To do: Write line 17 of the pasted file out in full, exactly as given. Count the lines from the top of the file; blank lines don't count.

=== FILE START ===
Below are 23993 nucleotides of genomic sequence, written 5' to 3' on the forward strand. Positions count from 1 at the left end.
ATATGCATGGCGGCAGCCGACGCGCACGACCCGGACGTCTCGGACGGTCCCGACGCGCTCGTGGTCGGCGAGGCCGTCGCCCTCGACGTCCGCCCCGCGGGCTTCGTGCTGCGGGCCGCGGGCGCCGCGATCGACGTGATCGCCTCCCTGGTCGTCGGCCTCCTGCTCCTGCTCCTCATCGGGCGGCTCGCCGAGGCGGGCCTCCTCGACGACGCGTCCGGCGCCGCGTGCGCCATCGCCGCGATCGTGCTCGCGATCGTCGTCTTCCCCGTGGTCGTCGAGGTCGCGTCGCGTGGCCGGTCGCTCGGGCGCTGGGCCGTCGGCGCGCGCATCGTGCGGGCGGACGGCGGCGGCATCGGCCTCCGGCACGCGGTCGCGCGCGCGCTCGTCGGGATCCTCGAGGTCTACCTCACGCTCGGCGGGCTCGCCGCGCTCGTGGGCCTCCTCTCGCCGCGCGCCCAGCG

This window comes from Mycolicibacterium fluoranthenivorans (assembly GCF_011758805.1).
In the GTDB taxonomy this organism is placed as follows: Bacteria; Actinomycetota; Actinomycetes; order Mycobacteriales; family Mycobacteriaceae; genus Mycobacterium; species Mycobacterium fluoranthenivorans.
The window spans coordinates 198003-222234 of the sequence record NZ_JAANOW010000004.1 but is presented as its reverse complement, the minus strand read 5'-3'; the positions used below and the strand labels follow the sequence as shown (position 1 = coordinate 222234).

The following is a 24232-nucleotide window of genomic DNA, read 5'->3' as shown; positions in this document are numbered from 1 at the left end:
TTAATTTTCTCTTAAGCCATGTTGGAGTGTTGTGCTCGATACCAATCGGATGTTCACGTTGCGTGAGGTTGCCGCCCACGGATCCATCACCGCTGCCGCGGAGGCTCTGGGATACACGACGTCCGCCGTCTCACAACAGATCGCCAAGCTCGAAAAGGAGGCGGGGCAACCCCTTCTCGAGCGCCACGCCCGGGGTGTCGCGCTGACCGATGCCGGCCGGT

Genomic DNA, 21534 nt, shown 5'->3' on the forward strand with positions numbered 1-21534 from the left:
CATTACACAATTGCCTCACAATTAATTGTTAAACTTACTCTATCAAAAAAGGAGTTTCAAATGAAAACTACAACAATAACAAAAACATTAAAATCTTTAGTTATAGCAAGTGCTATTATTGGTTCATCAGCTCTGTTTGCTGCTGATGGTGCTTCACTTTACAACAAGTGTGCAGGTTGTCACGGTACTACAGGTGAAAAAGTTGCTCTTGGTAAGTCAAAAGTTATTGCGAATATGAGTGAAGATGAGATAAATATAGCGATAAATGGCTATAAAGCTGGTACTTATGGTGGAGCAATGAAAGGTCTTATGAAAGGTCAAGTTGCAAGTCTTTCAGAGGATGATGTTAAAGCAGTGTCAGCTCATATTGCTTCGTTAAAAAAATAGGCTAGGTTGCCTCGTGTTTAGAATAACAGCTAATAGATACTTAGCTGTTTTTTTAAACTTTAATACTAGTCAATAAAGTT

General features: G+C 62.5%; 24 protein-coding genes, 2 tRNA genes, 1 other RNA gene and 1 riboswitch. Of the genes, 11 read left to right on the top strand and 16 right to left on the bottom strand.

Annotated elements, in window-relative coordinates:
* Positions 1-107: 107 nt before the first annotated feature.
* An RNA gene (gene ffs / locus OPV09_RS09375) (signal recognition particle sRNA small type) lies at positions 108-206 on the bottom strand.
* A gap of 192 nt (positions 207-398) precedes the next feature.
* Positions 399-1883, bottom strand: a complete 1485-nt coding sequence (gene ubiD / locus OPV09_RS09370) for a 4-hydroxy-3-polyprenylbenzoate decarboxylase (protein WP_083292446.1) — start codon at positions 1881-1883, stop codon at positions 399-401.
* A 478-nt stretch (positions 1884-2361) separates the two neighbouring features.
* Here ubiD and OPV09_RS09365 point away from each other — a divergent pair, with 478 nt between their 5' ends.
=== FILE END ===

* Here ubiD and OPV09_RS09365 point away from each other — a divergent pair, with 478 nt between their 5' ends.